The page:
First and foremost, schools must have strong materials in place for foundational reading skills instruction, so students are taught to crack the code. To deepen their understanding of best practices and the “why” behind science-based, systematic reading instruction, educators can view sessions from SchoolKit’s Equity for Early Readers Summit or participate in shared reading of a text like Meredith and David Liben’s book Know Better, Do Better.
Build the right mindsets and beliefs across your system.
School systems leaders have a significant influence over the mindsets and beliefs of educators. The core belief that students are capable of succeeding with at-grade-level content is vital to academic recovery, along with fostering awareness of bias and focusing on students’ academic strengths rather than perceived deficits.
School and system leaders can instill these beliefs in their teams by having educators read and discuss research studies such as TNTP’s The Opportunity Myth and Accelerate, Don’t Remediate, by communicating about and celebrating desired mindsets, and providing training on the negative impact of bias and deficit thinking. It’s also important to embrace a “keep/change/add mentality. Data tells us that “back to normal” was often not serving students effectively, particularly students of color and students living in poverty. Academic renewal is a time to think about what to keep, change, and add.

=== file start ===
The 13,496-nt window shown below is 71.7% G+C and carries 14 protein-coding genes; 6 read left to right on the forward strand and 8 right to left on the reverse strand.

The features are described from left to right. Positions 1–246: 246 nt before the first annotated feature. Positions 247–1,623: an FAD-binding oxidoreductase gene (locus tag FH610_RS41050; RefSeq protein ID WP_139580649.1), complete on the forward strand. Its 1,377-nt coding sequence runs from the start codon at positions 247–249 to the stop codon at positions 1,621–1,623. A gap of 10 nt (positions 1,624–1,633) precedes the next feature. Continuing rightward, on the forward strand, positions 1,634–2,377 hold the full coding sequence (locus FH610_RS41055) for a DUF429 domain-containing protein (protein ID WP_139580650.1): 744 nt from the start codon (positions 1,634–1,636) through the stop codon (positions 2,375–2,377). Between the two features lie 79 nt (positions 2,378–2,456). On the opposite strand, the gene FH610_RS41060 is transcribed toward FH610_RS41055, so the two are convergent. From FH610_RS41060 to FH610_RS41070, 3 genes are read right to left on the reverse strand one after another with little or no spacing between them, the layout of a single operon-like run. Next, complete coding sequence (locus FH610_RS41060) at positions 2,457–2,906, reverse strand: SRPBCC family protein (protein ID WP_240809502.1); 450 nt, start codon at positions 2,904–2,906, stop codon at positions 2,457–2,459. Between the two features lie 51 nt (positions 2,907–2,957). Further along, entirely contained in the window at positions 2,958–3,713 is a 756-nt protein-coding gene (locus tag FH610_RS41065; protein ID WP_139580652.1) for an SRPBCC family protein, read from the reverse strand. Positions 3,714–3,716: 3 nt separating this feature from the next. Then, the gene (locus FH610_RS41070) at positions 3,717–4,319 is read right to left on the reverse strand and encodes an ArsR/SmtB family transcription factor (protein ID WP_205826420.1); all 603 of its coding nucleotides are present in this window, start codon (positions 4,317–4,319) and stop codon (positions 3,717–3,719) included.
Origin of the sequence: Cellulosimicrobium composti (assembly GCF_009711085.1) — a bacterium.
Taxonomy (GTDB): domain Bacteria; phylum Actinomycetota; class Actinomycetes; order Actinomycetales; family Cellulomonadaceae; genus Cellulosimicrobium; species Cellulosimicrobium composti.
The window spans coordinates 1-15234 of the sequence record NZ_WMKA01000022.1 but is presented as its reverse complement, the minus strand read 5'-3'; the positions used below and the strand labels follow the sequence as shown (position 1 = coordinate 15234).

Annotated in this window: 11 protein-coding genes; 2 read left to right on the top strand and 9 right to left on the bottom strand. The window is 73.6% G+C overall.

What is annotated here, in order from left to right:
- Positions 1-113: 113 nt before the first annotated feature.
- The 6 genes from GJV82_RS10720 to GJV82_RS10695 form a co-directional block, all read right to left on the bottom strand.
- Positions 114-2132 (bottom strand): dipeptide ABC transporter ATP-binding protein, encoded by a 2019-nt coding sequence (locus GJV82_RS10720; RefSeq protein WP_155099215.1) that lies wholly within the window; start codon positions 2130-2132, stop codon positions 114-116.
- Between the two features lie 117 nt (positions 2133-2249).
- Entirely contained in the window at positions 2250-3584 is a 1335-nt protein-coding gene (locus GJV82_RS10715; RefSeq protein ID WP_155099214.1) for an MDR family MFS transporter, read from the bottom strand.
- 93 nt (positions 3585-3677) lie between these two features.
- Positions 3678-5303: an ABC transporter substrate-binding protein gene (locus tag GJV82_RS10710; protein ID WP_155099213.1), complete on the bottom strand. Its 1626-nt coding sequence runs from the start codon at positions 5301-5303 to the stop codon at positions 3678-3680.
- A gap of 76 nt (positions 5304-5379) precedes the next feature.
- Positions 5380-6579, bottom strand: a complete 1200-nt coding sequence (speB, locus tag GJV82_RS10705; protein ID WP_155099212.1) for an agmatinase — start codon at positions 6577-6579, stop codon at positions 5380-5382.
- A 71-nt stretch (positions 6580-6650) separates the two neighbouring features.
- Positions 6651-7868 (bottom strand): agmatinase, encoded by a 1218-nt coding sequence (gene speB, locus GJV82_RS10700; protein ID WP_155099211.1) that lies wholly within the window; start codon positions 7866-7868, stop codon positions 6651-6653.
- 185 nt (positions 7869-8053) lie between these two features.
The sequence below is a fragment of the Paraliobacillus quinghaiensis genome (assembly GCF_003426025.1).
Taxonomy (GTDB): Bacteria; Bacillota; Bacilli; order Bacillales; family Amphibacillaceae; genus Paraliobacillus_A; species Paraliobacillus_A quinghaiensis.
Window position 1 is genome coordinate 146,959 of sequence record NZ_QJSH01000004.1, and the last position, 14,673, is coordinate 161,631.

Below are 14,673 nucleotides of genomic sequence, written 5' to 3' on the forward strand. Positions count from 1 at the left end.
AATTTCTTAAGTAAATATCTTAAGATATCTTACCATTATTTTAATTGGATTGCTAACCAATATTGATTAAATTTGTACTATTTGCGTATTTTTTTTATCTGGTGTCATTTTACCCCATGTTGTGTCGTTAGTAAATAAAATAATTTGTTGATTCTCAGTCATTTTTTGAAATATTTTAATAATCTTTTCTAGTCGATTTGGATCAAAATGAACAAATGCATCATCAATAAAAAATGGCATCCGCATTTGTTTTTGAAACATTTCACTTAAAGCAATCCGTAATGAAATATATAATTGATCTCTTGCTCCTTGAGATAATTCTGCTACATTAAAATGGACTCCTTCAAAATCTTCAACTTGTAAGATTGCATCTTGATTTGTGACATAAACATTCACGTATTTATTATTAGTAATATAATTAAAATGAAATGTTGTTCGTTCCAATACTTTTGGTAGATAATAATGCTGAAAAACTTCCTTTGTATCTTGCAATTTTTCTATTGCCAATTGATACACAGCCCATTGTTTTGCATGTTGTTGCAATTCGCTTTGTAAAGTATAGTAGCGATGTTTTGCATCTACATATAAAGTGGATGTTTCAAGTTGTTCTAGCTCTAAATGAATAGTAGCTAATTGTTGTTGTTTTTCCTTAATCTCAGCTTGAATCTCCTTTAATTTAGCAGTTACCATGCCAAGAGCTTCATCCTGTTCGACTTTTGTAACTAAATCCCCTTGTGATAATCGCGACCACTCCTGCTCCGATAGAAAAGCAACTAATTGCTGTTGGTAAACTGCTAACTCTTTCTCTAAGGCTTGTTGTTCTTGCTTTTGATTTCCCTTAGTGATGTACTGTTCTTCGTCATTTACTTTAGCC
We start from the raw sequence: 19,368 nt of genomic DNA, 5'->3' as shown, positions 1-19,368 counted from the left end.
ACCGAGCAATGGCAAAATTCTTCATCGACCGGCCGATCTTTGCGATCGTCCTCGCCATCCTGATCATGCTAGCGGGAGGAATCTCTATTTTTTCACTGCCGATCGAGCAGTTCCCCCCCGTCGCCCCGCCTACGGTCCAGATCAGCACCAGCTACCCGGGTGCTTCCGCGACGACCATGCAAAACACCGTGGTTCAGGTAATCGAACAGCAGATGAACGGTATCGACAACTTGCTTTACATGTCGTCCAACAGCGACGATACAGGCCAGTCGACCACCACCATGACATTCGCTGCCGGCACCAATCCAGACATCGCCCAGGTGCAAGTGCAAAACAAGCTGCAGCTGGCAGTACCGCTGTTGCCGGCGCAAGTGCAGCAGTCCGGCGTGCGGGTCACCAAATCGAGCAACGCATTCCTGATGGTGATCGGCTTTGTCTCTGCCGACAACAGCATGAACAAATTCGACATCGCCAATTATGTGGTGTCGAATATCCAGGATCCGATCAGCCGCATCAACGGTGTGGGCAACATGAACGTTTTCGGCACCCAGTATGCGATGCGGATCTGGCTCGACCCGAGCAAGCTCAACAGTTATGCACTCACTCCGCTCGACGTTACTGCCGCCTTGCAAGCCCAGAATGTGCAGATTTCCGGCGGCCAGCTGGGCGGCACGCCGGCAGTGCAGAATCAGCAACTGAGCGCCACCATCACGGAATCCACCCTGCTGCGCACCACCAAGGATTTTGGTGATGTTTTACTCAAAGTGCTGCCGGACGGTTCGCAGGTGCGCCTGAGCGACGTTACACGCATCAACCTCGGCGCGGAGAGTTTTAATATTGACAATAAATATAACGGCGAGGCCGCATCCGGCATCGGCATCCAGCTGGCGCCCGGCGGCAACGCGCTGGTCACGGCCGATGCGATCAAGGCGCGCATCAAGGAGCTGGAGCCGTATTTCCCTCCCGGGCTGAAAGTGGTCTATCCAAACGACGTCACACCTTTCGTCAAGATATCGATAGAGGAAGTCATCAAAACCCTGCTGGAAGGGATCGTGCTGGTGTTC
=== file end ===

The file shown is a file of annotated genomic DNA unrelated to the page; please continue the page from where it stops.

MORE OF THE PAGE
Make time for teacher training and planning.
Because in-person learning time has been lost in many communities, some school systems are reducing opportunities for teacher and leader professional learning to maximize face-to-face student instructional time with students. This is well-intentioned but can be harmful. Teachers need to learn and plan together, especially now.
School leaders can provide this time by creating summer training opportunities, covering teachers’ classes so they can learn with peers during the school year, identifying additional professional learning days, and building teacher collaborative planning time into weekly and daily schedules. It’s also critical to ensure academic support teachers have planning time with general educators.
Build internal capacity for content-area expertise.
Many districts plan to hire additional teachers and staff with their recovery money. This is another well-intentioned move, but districts may struggle to hire strong candidates for these roles and may not be able to fund their positions long-term. For these reasons, districts must also develop academic leadership from within.